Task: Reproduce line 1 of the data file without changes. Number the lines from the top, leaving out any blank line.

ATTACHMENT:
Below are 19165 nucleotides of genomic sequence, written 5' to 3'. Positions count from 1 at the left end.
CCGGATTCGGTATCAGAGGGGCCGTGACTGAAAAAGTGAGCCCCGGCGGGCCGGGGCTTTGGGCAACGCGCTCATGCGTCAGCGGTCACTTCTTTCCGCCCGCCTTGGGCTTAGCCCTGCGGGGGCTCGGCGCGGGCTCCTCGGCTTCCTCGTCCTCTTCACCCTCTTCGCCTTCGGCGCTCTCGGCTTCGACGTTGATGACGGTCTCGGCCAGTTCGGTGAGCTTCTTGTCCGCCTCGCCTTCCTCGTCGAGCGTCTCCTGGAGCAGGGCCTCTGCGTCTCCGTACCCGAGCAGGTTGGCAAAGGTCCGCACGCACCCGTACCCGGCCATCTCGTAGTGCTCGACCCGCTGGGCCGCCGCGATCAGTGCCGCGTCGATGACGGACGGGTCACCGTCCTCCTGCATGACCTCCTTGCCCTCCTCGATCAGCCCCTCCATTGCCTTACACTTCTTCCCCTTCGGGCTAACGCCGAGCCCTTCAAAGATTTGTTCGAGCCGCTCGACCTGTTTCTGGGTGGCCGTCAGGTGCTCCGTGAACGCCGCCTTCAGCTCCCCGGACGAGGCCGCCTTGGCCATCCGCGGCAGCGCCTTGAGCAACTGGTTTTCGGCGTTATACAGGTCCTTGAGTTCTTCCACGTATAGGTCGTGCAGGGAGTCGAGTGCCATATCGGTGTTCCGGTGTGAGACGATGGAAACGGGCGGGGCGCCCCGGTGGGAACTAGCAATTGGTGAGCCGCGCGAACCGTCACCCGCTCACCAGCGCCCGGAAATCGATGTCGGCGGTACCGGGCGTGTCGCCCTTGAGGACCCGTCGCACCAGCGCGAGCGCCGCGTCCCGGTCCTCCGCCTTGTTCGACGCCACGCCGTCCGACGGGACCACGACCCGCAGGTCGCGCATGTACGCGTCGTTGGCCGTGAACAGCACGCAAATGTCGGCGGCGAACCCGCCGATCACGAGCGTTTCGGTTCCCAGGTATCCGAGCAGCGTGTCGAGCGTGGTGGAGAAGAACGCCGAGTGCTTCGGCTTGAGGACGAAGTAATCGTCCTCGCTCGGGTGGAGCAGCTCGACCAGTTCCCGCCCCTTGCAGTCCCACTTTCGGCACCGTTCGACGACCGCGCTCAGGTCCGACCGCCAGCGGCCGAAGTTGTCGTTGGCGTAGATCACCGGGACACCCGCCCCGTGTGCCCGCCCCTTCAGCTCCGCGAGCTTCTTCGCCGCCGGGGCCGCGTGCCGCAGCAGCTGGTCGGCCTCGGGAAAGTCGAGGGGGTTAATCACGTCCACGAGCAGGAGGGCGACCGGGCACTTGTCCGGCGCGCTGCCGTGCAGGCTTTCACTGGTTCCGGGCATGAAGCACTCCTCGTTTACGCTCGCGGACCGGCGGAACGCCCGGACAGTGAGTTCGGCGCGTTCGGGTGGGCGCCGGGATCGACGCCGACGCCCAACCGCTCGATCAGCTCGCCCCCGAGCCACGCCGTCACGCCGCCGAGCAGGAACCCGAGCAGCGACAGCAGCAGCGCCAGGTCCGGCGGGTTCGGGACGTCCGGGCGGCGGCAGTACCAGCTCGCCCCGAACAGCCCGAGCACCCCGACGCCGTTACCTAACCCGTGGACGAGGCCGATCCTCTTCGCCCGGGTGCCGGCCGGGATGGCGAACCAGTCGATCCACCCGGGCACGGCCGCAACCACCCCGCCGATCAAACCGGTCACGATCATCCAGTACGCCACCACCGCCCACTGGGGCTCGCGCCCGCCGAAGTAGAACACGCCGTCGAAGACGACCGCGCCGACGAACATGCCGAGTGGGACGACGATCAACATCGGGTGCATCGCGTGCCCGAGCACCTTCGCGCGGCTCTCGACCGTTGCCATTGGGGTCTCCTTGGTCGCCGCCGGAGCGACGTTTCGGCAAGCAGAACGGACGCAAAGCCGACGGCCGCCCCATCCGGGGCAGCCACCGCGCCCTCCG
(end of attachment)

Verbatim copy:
Below are 19165 nucleotides of genomic sequence, written 5' to 3'. Positions count from 1 at the left end.